Action plan to tackle worst eyesores in Glenrothes

Albany Gate, Glenrothes

Albany Gate, Glenrothes

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The former Co-op building in Albany Gate is one of five dilapidated properties earmarked for regeneration as part of Fife Council proposals.

In a report prepared for Glenrothes Area Committee today (Wednesday), Ian McCrory, lead officer for regeneration has highlighted five ‘eyesores’ with the potential for Council intervention.

Overstenton park, Glenrothes

Overstenton park, Glenrothes

As well as the former Co-op store, built in 1964, are a derelict house at 254 High Street and the Budgie’s Warehouse building in Leslie, a former five-a-side complex at Viewfield and Glenwood Shopping Centre.

In the report, Mr McCrory says: “Tackling dilapidated properties is a significant undertaking, although the majority of the financial burden is the responsibility of private owners.

“There is no dedicated Council budget for tackling issues of dilapidation but area and town centre budgets might assist efforts in some cases.

“The opportunity to recharge costs to private owners will also be pursued where relevant.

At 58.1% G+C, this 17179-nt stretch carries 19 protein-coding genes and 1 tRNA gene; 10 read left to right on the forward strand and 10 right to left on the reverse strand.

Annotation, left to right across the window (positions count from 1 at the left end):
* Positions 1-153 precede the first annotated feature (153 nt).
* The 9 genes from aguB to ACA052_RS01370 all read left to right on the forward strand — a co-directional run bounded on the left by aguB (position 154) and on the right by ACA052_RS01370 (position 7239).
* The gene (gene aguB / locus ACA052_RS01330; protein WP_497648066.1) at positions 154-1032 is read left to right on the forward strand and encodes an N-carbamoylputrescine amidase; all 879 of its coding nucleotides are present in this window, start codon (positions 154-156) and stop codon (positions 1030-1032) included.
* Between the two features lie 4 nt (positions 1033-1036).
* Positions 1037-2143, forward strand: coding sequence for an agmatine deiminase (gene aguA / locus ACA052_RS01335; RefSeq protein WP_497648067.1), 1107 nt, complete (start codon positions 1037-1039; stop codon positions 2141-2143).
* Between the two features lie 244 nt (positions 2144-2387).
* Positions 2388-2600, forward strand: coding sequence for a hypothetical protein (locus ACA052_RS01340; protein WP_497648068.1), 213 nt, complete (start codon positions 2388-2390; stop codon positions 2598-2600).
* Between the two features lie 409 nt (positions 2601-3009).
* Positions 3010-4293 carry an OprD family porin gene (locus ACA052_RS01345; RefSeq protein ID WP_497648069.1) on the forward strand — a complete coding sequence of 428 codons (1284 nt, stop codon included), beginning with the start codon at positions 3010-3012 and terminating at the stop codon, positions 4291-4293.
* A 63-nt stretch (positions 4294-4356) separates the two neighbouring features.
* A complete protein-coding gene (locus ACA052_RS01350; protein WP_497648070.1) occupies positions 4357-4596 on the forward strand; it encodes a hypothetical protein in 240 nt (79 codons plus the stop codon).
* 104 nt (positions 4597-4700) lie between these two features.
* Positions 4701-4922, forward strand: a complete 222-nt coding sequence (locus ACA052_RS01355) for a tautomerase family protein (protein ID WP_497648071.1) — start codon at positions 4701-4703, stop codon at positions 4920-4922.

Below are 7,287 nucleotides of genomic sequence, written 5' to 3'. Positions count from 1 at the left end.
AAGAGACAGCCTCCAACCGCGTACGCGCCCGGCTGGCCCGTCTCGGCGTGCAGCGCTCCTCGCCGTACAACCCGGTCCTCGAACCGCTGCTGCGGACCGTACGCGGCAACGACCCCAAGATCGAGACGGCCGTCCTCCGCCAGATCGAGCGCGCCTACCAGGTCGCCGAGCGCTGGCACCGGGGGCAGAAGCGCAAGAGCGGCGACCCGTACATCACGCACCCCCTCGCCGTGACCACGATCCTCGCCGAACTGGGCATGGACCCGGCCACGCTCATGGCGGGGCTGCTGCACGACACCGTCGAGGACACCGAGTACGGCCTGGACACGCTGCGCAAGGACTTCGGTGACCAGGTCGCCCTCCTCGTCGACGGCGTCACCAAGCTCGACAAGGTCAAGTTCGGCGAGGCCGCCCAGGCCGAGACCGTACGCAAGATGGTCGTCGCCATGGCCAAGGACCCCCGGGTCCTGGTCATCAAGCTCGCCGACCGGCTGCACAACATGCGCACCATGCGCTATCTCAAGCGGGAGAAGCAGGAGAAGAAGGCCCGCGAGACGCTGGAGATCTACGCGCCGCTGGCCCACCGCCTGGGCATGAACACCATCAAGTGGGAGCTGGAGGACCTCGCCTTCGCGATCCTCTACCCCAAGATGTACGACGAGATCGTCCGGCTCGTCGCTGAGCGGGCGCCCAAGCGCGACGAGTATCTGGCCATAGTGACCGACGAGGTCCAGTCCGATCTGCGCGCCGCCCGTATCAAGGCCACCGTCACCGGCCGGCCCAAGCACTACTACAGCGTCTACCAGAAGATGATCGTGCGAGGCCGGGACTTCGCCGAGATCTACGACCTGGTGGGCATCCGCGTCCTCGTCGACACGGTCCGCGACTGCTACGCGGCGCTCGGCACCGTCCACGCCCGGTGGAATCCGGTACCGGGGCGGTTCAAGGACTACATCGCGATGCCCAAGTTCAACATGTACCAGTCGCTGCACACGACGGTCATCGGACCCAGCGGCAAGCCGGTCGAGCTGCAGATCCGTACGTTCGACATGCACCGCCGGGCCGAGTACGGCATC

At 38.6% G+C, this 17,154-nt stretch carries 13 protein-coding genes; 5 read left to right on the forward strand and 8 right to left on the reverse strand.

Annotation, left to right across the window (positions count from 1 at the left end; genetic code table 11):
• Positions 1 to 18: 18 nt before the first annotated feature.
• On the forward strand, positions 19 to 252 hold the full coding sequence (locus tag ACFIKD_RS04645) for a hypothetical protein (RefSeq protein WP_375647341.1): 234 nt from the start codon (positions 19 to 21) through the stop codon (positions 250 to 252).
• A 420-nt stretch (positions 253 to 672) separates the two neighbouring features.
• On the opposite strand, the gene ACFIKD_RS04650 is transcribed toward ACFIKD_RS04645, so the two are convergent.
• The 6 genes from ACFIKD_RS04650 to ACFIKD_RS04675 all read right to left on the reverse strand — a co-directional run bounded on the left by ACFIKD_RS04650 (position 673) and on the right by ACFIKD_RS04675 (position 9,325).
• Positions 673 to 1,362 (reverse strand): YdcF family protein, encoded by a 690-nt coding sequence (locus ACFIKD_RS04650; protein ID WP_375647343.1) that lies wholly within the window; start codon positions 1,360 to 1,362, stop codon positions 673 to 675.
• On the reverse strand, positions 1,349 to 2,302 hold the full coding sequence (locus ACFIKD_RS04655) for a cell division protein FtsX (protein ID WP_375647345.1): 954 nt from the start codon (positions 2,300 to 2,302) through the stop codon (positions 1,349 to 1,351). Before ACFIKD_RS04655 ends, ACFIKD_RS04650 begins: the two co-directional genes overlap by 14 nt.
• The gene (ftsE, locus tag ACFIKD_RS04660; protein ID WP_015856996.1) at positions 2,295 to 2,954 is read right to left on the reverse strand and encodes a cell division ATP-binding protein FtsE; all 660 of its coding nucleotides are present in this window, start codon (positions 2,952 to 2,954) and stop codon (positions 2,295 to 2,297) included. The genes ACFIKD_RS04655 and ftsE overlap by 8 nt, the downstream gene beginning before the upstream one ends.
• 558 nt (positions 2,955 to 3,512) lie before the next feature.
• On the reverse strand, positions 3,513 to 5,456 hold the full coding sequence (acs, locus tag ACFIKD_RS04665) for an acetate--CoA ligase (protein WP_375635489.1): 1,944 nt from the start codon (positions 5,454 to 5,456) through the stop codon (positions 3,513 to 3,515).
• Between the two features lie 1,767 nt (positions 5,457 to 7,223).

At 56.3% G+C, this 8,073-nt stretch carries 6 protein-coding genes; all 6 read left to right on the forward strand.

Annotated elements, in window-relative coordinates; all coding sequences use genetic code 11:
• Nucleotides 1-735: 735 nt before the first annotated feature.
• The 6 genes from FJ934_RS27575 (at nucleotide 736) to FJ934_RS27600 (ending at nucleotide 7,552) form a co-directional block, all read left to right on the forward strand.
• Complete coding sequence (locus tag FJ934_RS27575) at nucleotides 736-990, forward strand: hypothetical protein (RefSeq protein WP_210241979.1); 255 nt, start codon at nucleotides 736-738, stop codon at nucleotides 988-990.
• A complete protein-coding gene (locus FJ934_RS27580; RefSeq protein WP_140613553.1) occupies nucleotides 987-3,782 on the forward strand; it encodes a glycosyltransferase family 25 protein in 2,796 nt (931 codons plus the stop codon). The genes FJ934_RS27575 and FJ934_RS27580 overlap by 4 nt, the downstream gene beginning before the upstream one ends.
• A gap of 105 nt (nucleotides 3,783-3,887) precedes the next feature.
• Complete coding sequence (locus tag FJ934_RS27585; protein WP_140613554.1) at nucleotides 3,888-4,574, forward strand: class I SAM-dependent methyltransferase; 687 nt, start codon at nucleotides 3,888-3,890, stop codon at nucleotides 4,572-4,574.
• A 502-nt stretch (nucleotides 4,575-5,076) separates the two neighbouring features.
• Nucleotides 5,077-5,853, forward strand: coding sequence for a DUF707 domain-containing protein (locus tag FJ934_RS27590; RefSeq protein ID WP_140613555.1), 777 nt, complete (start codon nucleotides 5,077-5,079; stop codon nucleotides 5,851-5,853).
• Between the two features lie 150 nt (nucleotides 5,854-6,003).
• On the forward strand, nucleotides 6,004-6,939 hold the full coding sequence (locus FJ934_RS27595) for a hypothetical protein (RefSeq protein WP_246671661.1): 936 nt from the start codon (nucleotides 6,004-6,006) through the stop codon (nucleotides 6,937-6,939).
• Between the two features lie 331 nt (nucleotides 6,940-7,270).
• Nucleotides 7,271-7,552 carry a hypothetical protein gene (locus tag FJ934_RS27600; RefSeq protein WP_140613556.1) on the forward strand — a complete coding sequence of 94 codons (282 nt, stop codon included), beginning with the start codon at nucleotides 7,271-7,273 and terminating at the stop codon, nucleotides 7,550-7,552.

Glenwood Shopping Centre

Glenwood Shopping Centre

“A significant financial responsibility falls on property owners but many are unable to raise finance in the current, difficult financial climate to address the issues.

“Without intervention, the costs associated with remedying these issues are likely to rise further.

“There are indirect costs to Fife’s economy and communities from these eyesores.”

But Councillor Ross Vettraino believes while the proposals are well intentioned progress may not be as straightforward as hoped.

“With the Albany Gate building still leased by CIS/AXA and others in private ownership that could leave Fife Council hand-tied,” he told the Gazette.

“There was a move to turn the former Co-op building into retail units several years ago and that came to nothing.

“We therefore need to work closely with owners offering support and encouragement at every opportunity to bring these buildings back to their true potential.

“The option of the Council taking compulsory ownership should only be seen as an absolute last resort,” he added.